The Delta Queen Cookbook includes interviews with former crew, chefs, and passengers; over ninety historical and full-color photographs; and vintage and modern menus. History buffs, steamboat lovers, and home cooks alike will revel in the memories and tastes that make the Delta Queen one of America's best-loved national treasures.
This new edition of the fan-favourite, best-selling title 30 Years of WrestleMania (pub. 2014) brings the story of the biggest event in the WWE calendar bang up to date with 32 pages of brand-new content. Ever since the first ever WrestleMania, in March 1985, this annual, week-long, sold-out event has attracted hundreds of thousands of sports entertainment fans from all over the world. WrestleMania is where every WWE Superstar wants to make his or her name. WWE Champions such as John Cena, Ronda Rousey, Rey Mysterio, Hulk Hogan, The Rock, Shawn Michaels, Trish Stratus, and Lita have all found WrestleMania the perfect showcase for their incredible talents. 35 Years of WrestleMania allows sports entertainment fans to relive, or discover, all the most exciting matches, celebrity appearances, and controversies in this premier event's storied history. The key, historic matches of every Wrestlemania are explored in depth. Spectacular full-colour photographs from WWE's own archive-many never seen before-superbly capture WrestleMania's unrivalled glamour, and many of the most action-packed, unforgettable moments, both in the ring and behind-the-scenes. Get ready for the greatest spectacle in sports entertainment! TM & (c) 2019 WWE. All Rights Reserved.
Between December 1943 and August 1944, Franklin Delano Roosevelt and Winston Churchill ignited the Cold War, a superpower rivalry that would dominate the world over half a century, by building an atomic bomb and excluding their Russian allies. Peter Watson tells the pulse-pounding story of how two atomic physicists tried to counter this in two very different ways. While Niels Bohr sought to convince President Roosevelt and Prime Minister Churchill to share their nuclear knowledge with Joseph Stalin, nuclear scientist Klaus Fuchs, a German Communist emigre to Britain, was leaking atomic secrets to the Soviets in a rival attempt to ensure parity between the superpowers. Neither succeeded in preventing the World War II allies from unleashing the atom bomb on the world. Fallout proves that the atomic bomb was not needed, and was made as a result of a series of flawed decisions. The Americans did not tell the UK that the atomic research was compromised by Soviet spies; the British did not tell the Americans that in 1943 they knew for sure that Germany did not have a nuclear bomb program. Neither country admitted to the scientists developing the bomb that it would never be used to counter the (non-existent) German nuclear threat. Had the scientists known, many of them would have refused to complete work on the bomb. This story shows how politicians fatally failed to understand the nature of atomic science and, in so doing, exposed the world needlessly to great danger, a danger that is still very much with us.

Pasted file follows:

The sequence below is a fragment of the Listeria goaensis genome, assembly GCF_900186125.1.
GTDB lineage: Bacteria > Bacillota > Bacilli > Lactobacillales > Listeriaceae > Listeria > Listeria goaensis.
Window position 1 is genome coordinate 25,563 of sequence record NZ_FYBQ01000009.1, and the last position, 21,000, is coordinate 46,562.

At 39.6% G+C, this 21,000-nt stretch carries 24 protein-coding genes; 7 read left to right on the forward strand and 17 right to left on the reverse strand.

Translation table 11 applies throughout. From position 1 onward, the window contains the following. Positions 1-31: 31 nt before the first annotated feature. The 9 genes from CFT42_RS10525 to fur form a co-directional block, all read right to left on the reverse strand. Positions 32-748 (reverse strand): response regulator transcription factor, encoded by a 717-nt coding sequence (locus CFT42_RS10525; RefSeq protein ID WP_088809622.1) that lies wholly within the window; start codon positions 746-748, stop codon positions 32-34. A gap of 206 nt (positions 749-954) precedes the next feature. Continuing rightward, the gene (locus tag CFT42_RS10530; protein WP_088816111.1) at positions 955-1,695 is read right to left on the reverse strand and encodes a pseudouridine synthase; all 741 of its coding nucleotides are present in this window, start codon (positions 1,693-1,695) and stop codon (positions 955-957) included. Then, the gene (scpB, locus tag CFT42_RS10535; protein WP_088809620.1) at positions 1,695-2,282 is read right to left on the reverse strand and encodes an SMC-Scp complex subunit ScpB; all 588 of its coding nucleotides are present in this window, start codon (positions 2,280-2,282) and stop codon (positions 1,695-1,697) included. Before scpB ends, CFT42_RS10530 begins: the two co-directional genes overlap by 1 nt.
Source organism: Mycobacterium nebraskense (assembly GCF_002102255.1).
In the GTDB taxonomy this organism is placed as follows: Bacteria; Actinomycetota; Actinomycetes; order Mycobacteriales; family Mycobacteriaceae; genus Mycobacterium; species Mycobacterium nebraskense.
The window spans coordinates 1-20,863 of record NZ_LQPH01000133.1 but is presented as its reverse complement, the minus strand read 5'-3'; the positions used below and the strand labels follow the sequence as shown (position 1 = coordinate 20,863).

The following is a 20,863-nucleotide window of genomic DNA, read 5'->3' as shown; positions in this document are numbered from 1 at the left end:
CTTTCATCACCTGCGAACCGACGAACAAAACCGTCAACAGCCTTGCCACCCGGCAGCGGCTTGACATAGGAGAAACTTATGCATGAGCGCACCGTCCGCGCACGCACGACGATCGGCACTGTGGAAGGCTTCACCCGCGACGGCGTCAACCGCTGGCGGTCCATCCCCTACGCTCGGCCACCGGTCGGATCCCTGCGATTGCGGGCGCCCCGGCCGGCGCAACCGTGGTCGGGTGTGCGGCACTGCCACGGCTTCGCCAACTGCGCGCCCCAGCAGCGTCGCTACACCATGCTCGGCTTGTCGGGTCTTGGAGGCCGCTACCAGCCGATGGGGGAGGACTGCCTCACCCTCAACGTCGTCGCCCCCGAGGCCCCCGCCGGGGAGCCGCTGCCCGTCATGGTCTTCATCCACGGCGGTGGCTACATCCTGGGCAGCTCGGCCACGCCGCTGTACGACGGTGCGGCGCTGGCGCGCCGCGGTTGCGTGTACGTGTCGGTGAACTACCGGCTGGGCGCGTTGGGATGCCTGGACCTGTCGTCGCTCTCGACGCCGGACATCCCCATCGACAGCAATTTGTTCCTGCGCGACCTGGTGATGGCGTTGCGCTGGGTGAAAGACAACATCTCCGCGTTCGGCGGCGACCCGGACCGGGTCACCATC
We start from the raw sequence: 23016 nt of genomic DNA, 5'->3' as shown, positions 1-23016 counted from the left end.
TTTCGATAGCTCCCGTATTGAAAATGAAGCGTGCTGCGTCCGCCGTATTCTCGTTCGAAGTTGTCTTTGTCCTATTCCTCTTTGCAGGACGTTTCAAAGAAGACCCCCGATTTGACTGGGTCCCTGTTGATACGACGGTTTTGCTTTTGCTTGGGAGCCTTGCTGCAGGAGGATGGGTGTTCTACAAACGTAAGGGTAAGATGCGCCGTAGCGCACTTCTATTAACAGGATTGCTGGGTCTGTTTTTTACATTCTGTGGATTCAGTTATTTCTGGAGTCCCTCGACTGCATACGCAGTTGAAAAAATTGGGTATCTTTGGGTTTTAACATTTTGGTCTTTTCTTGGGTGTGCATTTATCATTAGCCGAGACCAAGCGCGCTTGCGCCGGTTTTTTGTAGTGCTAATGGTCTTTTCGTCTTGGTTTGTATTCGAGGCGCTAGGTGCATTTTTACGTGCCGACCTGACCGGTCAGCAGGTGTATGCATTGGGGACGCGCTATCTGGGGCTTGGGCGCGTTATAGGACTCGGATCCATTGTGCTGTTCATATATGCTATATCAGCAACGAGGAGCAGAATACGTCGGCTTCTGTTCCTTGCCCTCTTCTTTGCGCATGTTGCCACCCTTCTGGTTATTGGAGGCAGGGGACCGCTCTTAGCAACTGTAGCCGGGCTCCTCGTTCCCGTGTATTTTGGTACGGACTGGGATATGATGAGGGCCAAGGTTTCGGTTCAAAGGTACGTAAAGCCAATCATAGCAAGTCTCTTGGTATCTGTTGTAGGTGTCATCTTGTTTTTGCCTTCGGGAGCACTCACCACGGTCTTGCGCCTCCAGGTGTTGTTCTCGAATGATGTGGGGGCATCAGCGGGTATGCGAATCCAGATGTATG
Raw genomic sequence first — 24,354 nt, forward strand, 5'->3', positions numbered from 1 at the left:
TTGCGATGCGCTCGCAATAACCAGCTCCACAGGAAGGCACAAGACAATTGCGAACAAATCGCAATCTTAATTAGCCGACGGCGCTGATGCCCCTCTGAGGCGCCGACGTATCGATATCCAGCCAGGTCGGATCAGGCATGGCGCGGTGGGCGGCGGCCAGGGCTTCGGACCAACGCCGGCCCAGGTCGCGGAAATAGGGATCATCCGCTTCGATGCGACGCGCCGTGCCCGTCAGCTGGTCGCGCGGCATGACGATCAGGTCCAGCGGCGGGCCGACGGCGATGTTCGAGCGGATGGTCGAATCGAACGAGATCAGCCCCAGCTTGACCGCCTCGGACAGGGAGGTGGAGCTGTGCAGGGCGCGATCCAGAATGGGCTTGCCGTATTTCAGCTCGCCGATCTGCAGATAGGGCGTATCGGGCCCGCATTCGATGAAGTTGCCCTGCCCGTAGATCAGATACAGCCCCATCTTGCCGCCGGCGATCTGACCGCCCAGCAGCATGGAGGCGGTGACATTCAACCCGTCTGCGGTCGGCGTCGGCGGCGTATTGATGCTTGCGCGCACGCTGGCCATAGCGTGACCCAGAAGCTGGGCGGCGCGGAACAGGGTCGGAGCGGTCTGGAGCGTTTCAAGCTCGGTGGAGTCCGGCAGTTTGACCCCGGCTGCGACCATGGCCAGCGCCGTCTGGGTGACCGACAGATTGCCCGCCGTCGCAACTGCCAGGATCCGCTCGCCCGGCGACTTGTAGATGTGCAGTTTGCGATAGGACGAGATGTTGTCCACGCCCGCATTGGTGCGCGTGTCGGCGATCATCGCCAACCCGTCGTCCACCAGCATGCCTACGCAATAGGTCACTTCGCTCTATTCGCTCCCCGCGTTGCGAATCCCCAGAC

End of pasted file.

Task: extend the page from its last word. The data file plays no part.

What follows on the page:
WINNER OF THE CROSS SPORTS BOOK AWARD FOR NEW WRITER OF THE YEAR 2016 Two Hours by Ed Caesar - the quest to run the impossible marathon, by the acclaimed writer with inside access to Nike's #Breaking2 project 'The marathon tethers runners to their own personal narratives. It is a question of how you grow. Nothing but your own body will sustain you; everything you have done in your life until the moment you cross the finishing line is connected to the effort' Two hours, to cover 26 miles and 385 yards. It is running's Everest, a feat once seen as impossible for the human body. But now we can glimpse the mountain-top. The sub-two hour marathon will require an exceptional feat of speed, mental strength and endurance. The pioneer will have to endure more, live braver, plan better, and be luckier than his forbearers. So who is he? In this spellbinding book, Ed Caesar takes us into the world of the elite of the elite: the greatest marathoners on earth. Through the stories of these rich characters, and their troubled lives, he traces the history of the marathon as well as the science, physiology and psychology involved in running so fast, for so long. And he shows us why this most democratic of races retains its savage, enthralling appeal - why we are drawn to test ourselves to the limit. 'Ed Caesar's treatment of the near-mythical two-hour marathon is both implacably scientific and wonderfully reverential. As a former marathoner I deeply appreciate both. The prose hums along effortlessly and the topic is one of the most profound there is: the absolute limits of human performance. Reading a book that combines those two things is one of the great pleasures in life' Sebastian Junger, author of The Perfect Storm 'I didn't think any book could make me interested in marathon running. Two Hours did that and much more. Ed Caesar's in depth reporting explores one of sport's ultimate questions: is there a final human boundary and, if so, where? A terrific book: elegant, engaging and rewarding' Ed Smith, former England cricketer and author of Luck